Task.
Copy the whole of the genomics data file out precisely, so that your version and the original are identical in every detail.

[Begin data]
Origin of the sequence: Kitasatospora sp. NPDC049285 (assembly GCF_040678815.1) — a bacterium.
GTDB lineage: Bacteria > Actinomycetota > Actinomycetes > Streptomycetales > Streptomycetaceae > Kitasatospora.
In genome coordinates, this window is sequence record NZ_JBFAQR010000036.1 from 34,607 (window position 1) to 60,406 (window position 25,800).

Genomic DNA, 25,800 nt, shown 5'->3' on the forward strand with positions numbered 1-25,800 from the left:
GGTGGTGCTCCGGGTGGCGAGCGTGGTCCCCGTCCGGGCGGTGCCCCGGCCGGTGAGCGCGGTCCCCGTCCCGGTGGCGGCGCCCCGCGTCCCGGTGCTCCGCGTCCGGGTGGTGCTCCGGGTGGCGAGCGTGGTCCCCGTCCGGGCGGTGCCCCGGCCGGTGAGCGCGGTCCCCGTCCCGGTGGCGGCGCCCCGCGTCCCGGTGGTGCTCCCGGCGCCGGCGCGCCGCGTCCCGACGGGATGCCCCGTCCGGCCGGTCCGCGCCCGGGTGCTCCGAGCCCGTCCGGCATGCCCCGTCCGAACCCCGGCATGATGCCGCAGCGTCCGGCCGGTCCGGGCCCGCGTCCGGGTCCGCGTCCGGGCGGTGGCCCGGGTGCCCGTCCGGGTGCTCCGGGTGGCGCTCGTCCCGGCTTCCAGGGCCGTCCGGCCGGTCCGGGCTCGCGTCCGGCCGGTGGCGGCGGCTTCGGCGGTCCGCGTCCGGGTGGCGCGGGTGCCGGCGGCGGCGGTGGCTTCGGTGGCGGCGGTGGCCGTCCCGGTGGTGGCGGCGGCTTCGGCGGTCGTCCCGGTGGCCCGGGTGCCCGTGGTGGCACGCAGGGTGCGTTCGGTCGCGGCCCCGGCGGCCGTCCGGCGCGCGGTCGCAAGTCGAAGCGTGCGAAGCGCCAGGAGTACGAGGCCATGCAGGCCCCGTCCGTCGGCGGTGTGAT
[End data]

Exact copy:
Origin of the sequence: Kitasatospora sp. NPDC049285 (assembly GCF_040678815.1) — a bacterium.
GTDB lineage: Bacteria > Actinomycetota > Actinomycetes > Streptomycetales > Streptomycetaceae > Kitasatospora.
In genome coordinates, this window is sequence record NZ_JBFAQR010000036.1 from 34,607 (window position 1) to 60,406 (window position 25,800).

Genomic DNA, 25,800 nt, shown 5'->3' on the forward strand with positions numbered 1-25,800 from the left:
GGTGGTGCTCCGGGTGGCGAGCGTGGTCCCCGTCCGGGCGGTGCCCCGGCCGGTGAGCGCGGTCCCCGTCCCGGTGGCGGCGCCCCGCGTCCCGGTGCTCCGCGTCCGGGTGGTGCTCCGGGTGGCGAGCGTGGTCCCCGTCCGGGCGGTGCCCCGGCCGGTGAGCGCGGTCCCCGTCCCGGTGGCGGCGCCCCGCGTCCCGGTGGTGCTCCCGGCGCCGGCGCGCCGCGTCCCGACGGGATGCCCCGTCCGGCCGGTCCGCGCCCGGGTGCTCCGAGCCCGTCCGGCATGCCCCGTCCGAACCCCGGCATGATGCCGCAGCGTCCGGCCGGTCCGGGCCCGCGTCCGGGTCCGCGTCCGGGCGGTGGCCCGGGTGCCCGTCCGGGTGCTCCGGGTGGCGCTCGTCCCGGCTTCCAGGGCCGTCCGGCCGGTCCGGGCTCGCGTCCGGCCGGTGGCGGCGGCTTCGGCGGTCCGCGTCCGGGTGGCGCGGGTGCCGGCGGCGGCGGTGGCTTCGGTGGCGGCGGTGGCCGTCCCGGTGGTGGCGGCGGCTTCGGCGGTCGTCCCGGTGGCCCGGGTGCCCGTGGTGGCACGCAGGGTGCGTTCGGTCGCGGCCCCGGCGGCCGTCCGGCGCGCGGTCGCAAGTCGAAGCGTGCGAAGCGCCAGGAGTACGAGGCCATGCAGGCCCCGTCCGTCGGCGGTGTGAT